Apr 11 2014
Of all the Jewish holidays, Passover was the one my mother really owned. It gave her the perfect excuse to commit entirely to two of her most beloved occupations: cooking elaborate dishes and listening to Beethoven, preferably simultaneously and definitely the violin concerto. In my memory she cooked for two weeks in advance of the seders, for over 20 guests on each of the two nights.
While my grandmother set me and my sisters to work polishing the silver and the cleaning lady labored mightily, heaving the vacuum cleaner up and down the stairs, my mother reigned in the kitchen. She made everything from scratch–richly concentrated chicken broth that she simmered and skimmed until there wasn’t a speck of fat, fluffy kneidlach, gefilte fish from three types of white fish purchased at the most expensive fish shop in town and then ground by hand at home, roasted chickens, tzimmes, three different green vegetable dishes (including steamed asparagus with lemon sauce), brisket cooked in a mustard-garlic paste, individual meringues that she served with sweetened fruit for dessert, and sponge cakes. And I am pretty sure I missed a few things. Read the rest of this entry →
Apr 1 2014
Every spring I remember; every Passover I celebrate.
I have mostly forgotten the Passover that fell right before my wedding. I don’t remember who led those seders. I don’t recall what was served for dinner. I was too busy thinking of the last minute wedding details (Did we need programs? When would the yarmulkes be ready? How did I go about changing my name?) And then I realized that I’d miss the whole holiday. I ceased thinking about my impending departure from the single world. I sipped my wine and tried to relax, and focused on what was important.
Two years later, I sat at my husband’s aunt’s table. We had been trying for a baby for a few months, without results. I wanted to take my mind off my disappointment, and enjoy the evening with my family. I poured a glass of wine in anticipation of the start of the seder. My husband’s little cousins were wrestling under the table. The older one hit his head, and the whole table shook like a California earthquake. My wine glass wobbled, tipped, and splashed all over me. The stain would stubbornly cling to my blouse after several washings. By the time I threw it out a week later, I didn’t mind. It wouldn’t have fit for long, anyway. I was pregnant. Read the rest of this entry →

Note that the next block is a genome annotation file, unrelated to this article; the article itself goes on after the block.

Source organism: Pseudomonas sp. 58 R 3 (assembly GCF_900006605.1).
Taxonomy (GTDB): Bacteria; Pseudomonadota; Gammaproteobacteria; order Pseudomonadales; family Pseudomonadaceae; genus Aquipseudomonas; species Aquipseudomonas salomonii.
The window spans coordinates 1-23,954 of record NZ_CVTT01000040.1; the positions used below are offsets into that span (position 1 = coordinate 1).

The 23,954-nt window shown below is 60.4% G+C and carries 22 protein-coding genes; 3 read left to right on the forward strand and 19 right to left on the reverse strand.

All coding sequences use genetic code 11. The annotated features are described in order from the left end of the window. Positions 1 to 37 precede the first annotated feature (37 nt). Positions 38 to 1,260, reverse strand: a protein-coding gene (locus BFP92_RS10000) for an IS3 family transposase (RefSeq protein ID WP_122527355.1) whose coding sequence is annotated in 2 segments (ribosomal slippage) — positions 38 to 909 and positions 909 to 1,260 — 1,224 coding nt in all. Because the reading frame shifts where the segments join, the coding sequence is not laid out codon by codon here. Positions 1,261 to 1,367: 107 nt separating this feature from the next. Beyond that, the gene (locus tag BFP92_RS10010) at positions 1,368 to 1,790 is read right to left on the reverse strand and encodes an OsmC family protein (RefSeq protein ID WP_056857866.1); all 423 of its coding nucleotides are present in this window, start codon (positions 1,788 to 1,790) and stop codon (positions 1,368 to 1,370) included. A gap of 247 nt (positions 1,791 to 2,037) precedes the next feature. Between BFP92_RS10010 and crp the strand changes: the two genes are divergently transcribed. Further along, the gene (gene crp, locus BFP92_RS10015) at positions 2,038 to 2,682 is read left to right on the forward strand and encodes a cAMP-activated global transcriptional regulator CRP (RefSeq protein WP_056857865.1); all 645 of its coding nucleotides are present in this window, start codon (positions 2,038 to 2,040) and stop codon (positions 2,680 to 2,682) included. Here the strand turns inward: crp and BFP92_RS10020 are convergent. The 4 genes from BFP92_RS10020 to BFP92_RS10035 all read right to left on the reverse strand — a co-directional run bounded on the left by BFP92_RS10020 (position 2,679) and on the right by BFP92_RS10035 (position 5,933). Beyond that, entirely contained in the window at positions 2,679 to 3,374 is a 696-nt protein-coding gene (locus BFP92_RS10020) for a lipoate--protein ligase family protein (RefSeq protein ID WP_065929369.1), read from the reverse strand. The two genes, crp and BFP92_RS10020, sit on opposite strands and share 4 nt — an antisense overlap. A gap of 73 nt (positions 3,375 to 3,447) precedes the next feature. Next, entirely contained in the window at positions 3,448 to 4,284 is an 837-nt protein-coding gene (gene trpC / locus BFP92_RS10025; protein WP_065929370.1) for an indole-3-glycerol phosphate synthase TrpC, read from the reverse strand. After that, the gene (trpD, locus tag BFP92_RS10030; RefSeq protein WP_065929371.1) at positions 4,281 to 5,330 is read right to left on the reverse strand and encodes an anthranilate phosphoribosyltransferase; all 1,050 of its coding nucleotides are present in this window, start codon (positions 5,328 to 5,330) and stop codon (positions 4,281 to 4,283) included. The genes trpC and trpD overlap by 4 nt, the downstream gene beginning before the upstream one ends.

Jan 17 2012
The air is crisp, this kitchen is warm, and our space within both… is tight. My girls and I maneuver around each other. Arms and legs, fingers and elbows, tops and bottoms. Our dance is not yet perfected.
Soup boils and I breathe it in–chicken and broth, carrots and celery, dill and freshly cracked pepper–they are part of my story. What I make by heart, and am humbled to know that generations of Jewish women make in the same way, I am about to share with my young daughters.
I made matzo ball soup in my safta‘s kitchen.
Open windows inhaled bright Jerusalem air and exhaled my Grandmother’s recipes. Her round frame and full personality filled the galley kitchen from cold white tile to low beamed ceiling.
My saba stood by her side. His knobby fingers finely shredding, mincing, and dicing a whole chicken, vegetables from the shuk (market), and spices still muddied at the roots. The matted greens from parsley and dill passed from his fingers onto hers and only then into the soup.
I’d dice carrots at the small plastic table behind them, trying to mirror their technique, staying within the shadows of their duet. Read the rest of this entry →